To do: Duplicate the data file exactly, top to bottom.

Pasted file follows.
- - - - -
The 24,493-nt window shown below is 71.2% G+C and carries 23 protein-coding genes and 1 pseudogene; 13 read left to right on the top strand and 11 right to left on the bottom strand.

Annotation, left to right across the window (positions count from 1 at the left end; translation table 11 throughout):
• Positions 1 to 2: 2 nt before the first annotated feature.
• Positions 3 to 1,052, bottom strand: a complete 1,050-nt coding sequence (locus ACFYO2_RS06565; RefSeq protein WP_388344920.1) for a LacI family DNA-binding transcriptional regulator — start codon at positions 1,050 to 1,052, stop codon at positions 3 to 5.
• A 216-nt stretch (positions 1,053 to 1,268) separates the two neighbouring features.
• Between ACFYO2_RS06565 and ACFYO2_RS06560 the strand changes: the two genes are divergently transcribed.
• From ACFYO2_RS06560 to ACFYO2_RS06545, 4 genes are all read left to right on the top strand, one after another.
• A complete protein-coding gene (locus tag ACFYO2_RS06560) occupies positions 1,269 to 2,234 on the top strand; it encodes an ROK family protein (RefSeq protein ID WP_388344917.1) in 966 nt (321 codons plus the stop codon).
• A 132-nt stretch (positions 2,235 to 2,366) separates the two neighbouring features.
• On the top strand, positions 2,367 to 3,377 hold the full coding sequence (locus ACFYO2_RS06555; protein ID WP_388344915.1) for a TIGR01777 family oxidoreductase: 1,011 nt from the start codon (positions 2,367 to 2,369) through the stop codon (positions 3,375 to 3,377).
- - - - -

The 24,493-nt window shown below is 71.2% G+C and carries 23 protein-coding genes and 1 pseudogene; 13 read left to right on the top strand and 11 right to left on the bottom strand.

Annotation, left to right across the window (positions count from 1 at the left end; translation table 11 throughout):
• Positions 1 to 2: 2 nt before the first annotated feature.
• Positions 3 to 1,052, bottom strand: a complete 1,050-nt coding sequence (locus ACFYO2_RS06565; RefSeq protein WP_388344920.1) for a LacI family DNA-binding transcriptional regulator — start codon at positions 1,050 to 1,052, stop codon at positions 3 to 5.
• A 216-nt stretch (positions 1,053 to 1,268) separates the two neighbouring features.
• Between ACFYO2_RS06565 and ACFYO2_RS06560 the strand changes: the two genes are divergently transcribed.
• From ACFYO2_RS06560 to ACFYO2_RS06545, 4 genes are all read left to right on the top strand, one after another.
• A complete protein-coding gene (locus tag ACFYO2_RS06560) occupies positions 1,269 to 2,234 on the top strand; it encodes an ROK family protein (RefSeq protein ID WP_388344917.1) in 966 nt (321 codons plus the stop codon).
• A 132-nt stretch (positions 2,235 to 2,366) separates the two neighbouring features.
• On the top strand, positions 2,367 to 3,377 hold the full coding sequence (locus ACFYO2_RS06555; protein ID WP_388344915.1) for a TIGR01777 family oxidoreductase: 1,011 nt from the start codon (positions 2,367 to 2,369) through the stop codon (positions 3,375 to 3,377).